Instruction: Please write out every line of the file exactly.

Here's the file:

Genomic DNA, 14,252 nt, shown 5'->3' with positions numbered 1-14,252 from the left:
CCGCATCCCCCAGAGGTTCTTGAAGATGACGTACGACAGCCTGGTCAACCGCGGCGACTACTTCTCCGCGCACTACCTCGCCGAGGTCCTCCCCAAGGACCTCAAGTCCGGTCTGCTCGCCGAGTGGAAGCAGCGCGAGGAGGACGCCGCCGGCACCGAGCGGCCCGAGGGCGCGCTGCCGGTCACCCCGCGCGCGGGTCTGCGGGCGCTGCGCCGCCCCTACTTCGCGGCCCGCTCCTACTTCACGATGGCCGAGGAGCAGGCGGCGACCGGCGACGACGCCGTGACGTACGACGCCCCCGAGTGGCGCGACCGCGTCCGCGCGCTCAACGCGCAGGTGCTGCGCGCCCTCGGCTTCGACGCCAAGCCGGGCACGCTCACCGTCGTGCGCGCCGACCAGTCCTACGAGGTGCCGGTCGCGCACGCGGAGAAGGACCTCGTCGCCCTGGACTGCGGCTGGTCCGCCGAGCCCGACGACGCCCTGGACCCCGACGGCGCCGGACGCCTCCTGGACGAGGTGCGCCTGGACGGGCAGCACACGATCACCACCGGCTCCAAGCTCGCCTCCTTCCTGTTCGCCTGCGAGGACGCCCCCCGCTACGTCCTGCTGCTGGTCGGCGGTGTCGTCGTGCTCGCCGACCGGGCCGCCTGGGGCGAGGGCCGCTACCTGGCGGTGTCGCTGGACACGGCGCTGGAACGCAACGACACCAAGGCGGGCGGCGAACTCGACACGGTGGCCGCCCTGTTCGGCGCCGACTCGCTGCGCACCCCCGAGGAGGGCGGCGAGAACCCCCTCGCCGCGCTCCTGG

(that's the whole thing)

Genomic DNA, 14,252 nt, shown 5'->3' with positions numbered 1-14,252 from the left:
CCGCATCCCCCAGAGGTTCTTGAAGATGACGTACGACAGCCTGGTCAACCGCGGCGACTACTTCTCCGCGCACTACCTCGCCGAGGTCCTCCCCAAGGACCTCAAGTCCGGTCTGCTCGCCGAGTGGAAGCAGCGCGAGGAGGACGCCGCCGGCACCGAGCGGCCCGAGGGCGCGCTGCCGGTCACCCCGCGCGCGGGTCTGCGGGCGCTGCGCCGCCCCTACTTCGCGGCCCGCTCCTACTTCACGATGGCCGAGGAGCAGGCGGCGACCGGCGACGACGCCGTGACGTACGACGCCCCCGAGTGGCGCGACCGCGTCCGCGCGCTCAACGCGCAGGTGCTGCGCGCCCTCGGCTTCGACGCCAAGCCGGGCACGCTCACCGTCGTGCGCGCCGACCAGTCCTACGAGGTGCCGGTCGCGCACGCGGAGAAGGACCTCGTCGCCCTGGACTGCGGCTGGTCCGCCGAGCCCGACGACGCCCTGGACCCCGACGGCGCCGGACGCCTCCTGGACGAGGTGCGCCTGGACGGGCAGCACACGATCACCACCGGCTCCAAGCTCGCCTCCTTCCTGTTCGCCTGCGAGGACGCCCCCCGCTACGTCCTGCTGCTGGTCGGCGGTGTCGTCGTGCTCGCCGACCGGGCCGCCTGGGGCGAGGGCCGCTACCTGGCGGTGTCGCTGGACACGGCGCTGGAACGCAACGACACCAAGGCGGGCGGCGAACTCGACACGGTGGCCGCCCTGTTCGGCGCCGACTCGCTGCGCACCCCCGAGGAGGGCGGCGAGAACCCCCTCGCCGCGCTCCTGG